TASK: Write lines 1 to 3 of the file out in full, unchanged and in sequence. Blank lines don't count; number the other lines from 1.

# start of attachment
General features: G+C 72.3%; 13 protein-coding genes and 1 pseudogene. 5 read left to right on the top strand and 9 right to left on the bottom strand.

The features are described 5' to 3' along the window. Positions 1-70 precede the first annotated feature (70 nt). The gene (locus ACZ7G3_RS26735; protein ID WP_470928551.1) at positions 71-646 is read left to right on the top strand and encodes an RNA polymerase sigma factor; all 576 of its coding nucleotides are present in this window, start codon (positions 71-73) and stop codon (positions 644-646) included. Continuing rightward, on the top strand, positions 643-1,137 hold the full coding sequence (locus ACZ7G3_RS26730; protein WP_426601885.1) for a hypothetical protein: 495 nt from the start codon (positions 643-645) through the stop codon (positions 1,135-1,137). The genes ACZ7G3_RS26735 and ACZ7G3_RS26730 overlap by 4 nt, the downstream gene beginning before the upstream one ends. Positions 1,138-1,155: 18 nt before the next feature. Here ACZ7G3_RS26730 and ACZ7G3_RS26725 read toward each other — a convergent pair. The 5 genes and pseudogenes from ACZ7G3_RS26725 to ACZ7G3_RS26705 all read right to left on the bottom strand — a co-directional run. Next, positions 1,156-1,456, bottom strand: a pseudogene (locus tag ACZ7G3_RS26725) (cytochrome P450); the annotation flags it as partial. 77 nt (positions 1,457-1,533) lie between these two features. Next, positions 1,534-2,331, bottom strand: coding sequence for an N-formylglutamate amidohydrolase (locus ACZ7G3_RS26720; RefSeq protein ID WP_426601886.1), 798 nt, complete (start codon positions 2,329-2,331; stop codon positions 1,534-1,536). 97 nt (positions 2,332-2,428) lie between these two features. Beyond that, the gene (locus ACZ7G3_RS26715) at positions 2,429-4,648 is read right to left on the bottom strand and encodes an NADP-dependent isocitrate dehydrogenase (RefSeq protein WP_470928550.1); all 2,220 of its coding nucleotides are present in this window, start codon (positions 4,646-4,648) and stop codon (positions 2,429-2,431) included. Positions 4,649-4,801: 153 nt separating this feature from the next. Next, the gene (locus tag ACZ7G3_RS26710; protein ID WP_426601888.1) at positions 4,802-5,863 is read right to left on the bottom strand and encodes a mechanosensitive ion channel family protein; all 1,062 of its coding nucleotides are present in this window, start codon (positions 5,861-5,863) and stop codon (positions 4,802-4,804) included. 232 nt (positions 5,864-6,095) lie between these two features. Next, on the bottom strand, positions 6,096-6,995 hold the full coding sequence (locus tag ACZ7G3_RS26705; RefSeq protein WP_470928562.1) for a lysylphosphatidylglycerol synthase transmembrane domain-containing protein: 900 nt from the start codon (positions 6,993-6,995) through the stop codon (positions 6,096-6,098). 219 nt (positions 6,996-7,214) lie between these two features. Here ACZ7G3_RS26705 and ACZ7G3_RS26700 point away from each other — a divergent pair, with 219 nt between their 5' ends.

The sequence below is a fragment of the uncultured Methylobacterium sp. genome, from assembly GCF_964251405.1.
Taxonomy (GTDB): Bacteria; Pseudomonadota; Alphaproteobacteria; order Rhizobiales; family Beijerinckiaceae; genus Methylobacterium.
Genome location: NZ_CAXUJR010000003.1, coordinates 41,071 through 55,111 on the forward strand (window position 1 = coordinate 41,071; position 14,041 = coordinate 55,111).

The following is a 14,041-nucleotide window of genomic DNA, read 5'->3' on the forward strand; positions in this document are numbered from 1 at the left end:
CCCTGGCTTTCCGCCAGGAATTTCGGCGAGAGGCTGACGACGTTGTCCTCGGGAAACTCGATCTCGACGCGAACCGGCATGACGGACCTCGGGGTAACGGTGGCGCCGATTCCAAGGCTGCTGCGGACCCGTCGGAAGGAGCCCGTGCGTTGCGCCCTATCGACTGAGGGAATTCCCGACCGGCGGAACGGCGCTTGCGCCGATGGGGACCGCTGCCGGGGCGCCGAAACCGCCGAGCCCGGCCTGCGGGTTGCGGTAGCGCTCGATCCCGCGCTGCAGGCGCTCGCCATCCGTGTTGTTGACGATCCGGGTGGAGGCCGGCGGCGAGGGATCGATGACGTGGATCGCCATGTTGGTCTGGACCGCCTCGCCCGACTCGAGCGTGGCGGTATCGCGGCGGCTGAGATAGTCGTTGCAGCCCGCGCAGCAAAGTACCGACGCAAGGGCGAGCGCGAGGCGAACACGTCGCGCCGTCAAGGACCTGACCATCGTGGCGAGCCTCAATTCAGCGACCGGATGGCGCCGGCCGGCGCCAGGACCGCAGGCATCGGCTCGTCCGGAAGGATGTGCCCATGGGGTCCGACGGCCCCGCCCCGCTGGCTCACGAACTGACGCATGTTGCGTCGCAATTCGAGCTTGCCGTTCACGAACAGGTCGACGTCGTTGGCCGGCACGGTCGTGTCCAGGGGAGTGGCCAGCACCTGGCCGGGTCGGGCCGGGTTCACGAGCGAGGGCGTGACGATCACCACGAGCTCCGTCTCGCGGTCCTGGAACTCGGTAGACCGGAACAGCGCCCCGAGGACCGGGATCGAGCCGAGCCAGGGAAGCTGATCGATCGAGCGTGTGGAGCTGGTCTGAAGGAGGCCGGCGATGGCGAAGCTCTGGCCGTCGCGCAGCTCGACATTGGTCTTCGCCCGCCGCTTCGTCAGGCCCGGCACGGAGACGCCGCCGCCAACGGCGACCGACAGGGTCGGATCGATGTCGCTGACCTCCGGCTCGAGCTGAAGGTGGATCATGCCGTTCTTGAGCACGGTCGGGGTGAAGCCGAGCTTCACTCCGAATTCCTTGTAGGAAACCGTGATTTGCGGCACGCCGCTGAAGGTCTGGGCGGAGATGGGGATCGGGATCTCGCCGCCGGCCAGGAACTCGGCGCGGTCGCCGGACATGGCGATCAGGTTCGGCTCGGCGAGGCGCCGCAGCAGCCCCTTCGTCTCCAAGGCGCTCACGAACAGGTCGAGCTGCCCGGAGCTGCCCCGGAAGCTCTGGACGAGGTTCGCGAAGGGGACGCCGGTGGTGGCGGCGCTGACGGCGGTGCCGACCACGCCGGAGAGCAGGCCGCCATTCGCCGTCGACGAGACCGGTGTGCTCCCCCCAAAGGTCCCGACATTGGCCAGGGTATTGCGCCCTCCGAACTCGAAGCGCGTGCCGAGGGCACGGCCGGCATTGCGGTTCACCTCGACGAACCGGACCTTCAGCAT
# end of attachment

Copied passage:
General features: G+C 72.3%; 13 protein-coding genes and 1 pseudogene. 5 read left to right on the top strand and 9 right to left on the bottom strand.

The features are described 5' to 3' along the window. Positions 1-70 precede the first annotated feature (70 nt). The gene (locus ACZ7G3_RS26735; protein ID WP_470928551.1) at positions 71-646 is read left to right on the top strand and encodes an RNA polymerase sigma factor; all 576 of its coding nucleotides are present in this window, start codon (positions 71-73) and stop codon (positions 644-646) included. Continuing rightward, on the top strand, positions 643-1,137 hold the full coding sequence (locus ACZ7G3_RS26730; protein WP_426601885.1) for a hypothetical protein: 495 nt from the start codon (positions 643-645) through the stop codon (positions 1,135-1,137). The genes ACZ7G3_RS26735 and ACZ7G3_RS26730 overlap by 4 nt, the downstream gene beginning before the upstream one ends. Positions 1,138-1,155: 18 nt before the next feature. Here ACZ7G3_RS26730 and ACZ7G3_RS26725 read toward each other — a convergent pair. The 5 genes and pseudogenes from ACZ7G3_RS26725 to ACZ7G3_RS26705 all read right to left on the bottom strand — a co-directional run. Next, positions 1,156-1,456, bottom strand: a pseudogene (locus tag ACZ7G3_RS26725) (cytochrome P450); the annotation flags it as partial. 77 nt (positions 1,457-1,533) lie between these two features. Next, positions 1,534-2,331, bottom strand: coding sequence for an N-formylglutamate amidohydrolase (locus ACZ7G3_RS26720; RefSeq protein ID WP_426601886.1), 798 nt, complete (start codon positions 2,329-2,331; stop codon positions 1,534-1,536). 97 nt (positions 2,332-2,428) lie between these two features. Beyond that, the gene (locus ACZ7G3_RS26715) at positions 2,429-4,648 is read right to left on the bottom strand and encodes an NADP-dependent isocitrate dehydrogenase (RefSeq protein WP_470928550.1); all 2,220 of its coding nucleotides are present in this window, start codon (positions 4,646-4,648) and stop codon (positions 2,429-2,431) included. Positions 4,649-4,801: 153 nt separating this feature from the next. Next, the gene (locus tag ACZ7G3_RS26710; protein ID WP_426601888.1) at positions 4,802-5,863 is read right to left on the bottom strand and encodes a mechanosensitive ion channel family protein; all 1,062 of its coding nucleotides are present in this window, start codon (positions 5,861-5,863) and stop codon (positions 4,802-4,804) included. 232 nt (positions 5,864-6,095) lie between these two features. Next, on the bottom strand, positions 6,096-6,995 hold the full coding sequence (locus tag ACZ7G3_RS26705; RefSeq protein WP_470928562.1) for a lysylphosphatidylglycerol synthase transmembrane domain-containing protein: 900 nt from the start codon (positions 6,993-6,995) through the stop codon (positions 6,096-6,098). 219 nt (positions 6,996-7,214) lie between these two features. Here ACZ7G3_RS26705 and ACZ7G3_RS26700 point away from each other — a divergent pair, with 219 nt between their 5' ends.

The sequence below is a fragment of the uncultured Methylobacterium sp. genome, from assembly GCF_964251405.1.